Ruth E. Carter is a legend.
For decades, the Oscar-nominated costume designer has provided the looks for many of the biggest films in our history — from every Spike Lee joint since School Daze, to Amistad to Ava DuVernay’s Selma.
Her latest work is Marvel’s Black Panther.
In a conversation with Shadow and Act, Carter talked about the upcoming movie, how fashion is used as an art of protest and much more.
In preparing for Black Panther, Carter told us that while she read comic books growing up, her expertise wasn’t in superheroes. “I used to read Betty Boop, so I had a learning curve,” she joked.
She took on Black Panther recognizing how big of a deal this is. “You know the responsibility to the Black Panther story is massive. I had to understand the world of the Black Panther...vibranium, I really had to climb a steep mountain to understand it all. And once I got a general knowledge of the story of Wakanda, the people, the districts, it took off from there.”
This process included Carter and her team constructing a map of Wakanda. “I had to do [use] Cliffsnotes to help me understand each region of Wakanda that we created. I used New York City as one of my models and said, ‘OK, they’ve got a business district, they have an artist, they have an NYU area, they have an Upper West Side area.’ That was the easiest way for me to get it. I pulled photo references of things from Afropunk and African culture so we could mix modern and traditional.”
[caption id="attachment_301399" align="alignnone" width="2048"] Photo: Marvel[/caption]
For certain garbs of particular tribes, Carter wanted to be true to African tradition.
“I used a lot of red clay color, I used a lot of neck pieces in the traditional garb,” she said. “I recreated a lot of things that were inspired by that and had the colors of that and I made it modern and appealing. It was also very indicative to those areas of Wakanda. Once my map was set, we had a traditional area, and also what it could look like in modern times.”
She continued: “Let's say you were in Wakanda, you may go to the grocery store and they may have a bright red sweater on with orange pants, and then you see another guy and he’s wrapped in a red plaid blanket. Both are accessible. One says ‘we are in the future’ and the other says ‘we respect our past.’ You have to view it like it’s a world, a culture, an unknown place that has thrived. It can’t be one thing, or we’d be done. There would be nothing else.We’d have to keep going back to that one thing without saying these are people that do the same thing we do...but they do it a little better.”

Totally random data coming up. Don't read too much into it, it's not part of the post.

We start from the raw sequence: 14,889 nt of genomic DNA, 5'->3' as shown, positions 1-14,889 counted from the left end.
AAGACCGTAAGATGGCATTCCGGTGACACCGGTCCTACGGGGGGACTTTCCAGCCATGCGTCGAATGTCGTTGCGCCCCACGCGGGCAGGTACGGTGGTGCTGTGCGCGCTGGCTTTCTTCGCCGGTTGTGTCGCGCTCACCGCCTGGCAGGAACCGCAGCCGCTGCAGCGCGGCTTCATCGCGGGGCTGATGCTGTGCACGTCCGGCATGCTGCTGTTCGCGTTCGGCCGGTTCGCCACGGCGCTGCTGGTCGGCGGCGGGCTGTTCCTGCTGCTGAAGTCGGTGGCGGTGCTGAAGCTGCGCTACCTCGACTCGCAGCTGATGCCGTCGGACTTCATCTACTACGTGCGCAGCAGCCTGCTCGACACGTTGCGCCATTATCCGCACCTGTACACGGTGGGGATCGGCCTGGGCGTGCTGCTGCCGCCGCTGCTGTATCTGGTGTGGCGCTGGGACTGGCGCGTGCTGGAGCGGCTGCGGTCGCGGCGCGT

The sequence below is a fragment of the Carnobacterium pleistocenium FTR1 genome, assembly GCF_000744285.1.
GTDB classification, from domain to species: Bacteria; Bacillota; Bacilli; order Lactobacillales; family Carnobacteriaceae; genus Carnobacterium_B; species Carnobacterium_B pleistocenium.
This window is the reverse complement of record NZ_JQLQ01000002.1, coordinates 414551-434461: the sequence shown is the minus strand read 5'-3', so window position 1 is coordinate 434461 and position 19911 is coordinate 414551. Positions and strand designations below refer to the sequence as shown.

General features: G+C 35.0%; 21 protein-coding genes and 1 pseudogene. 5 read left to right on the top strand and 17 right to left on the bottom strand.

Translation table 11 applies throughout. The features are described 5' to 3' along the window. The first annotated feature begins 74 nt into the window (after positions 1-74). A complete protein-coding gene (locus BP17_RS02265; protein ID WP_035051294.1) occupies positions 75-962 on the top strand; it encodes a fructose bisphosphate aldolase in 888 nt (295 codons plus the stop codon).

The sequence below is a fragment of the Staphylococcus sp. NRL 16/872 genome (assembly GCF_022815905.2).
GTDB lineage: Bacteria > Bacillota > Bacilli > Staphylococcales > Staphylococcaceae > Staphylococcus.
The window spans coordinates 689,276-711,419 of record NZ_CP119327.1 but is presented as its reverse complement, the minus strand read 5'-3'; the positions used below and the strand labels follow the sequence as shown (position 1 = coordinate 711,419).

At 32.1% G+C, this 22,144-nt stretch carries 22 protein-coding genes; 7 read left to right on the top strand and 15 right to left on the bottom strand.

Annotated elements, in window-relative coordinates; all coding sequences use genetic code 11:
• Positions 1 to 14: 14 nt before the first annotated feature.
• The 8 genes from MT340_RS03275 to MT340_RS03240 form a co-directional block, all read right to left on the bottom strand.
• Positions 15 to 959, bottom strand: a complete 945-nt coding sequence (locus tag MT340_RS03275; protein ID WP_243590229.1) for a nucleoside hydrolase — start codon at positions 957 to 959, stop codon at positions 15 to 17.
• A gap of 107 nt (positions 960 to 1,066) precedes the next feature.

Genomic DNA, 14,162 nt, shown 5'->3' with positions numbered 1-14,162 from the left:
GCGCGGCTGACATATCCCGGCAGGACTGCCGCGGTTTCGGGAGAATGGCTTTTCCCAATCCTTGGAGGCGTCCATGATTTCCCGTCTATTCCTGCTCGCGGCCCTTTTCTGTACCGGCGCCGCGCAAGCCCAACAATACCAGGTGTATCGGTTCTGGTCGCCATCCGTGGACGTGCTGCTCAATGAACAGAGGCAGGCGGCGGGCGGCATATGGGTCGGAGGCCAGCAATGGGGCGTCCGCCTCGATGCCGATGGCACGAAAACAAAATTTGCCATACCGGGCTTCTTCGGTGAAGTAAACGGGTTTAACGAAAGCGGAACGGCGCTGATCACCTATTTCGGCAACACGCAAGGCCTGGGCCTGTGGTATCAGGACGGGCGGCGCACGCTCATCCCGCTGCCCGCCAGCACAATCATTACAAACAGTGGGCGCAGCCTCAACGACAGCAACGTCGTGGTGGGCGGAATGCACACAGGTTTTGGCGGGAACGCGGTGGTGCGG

Having directed the numerous Spike Lee films, Selma and most recently, Marshall, Carter is very familiar with designing and studying the “fashion of protest.”
“In a lot of my films, there is a look. From the Nation of Islam and Malcolm X to the zoot suit,” she said. “We have an anarchy to our garb, especially when it comes to organizing. It’s not apples for apples, but there is a fashion — people don’t think its fashion though, it's more so, ‘how do we unite?' And we unite through a commonality. In the '60s, it was the trench coat. In the '40s, it was the zoot suit.”
Today’s united method of protest fashion? The T-shirt. “You wear a T-shirt that has a meaning to it,” she explained, citing Lee’s own outfits. “I worked with Spike Lee for 25 years, and over those 25 years, he has never worn a T-shirt that did not mean something to him. And did not make a statement. And you could not get Spike to wear just anything. You see him on interviews even today and he has the guys kneeling for the national anthem. You really have to look for the story and look for the fashion as it becomes a part of protest and what does that look like, and how does it become a part of that era.”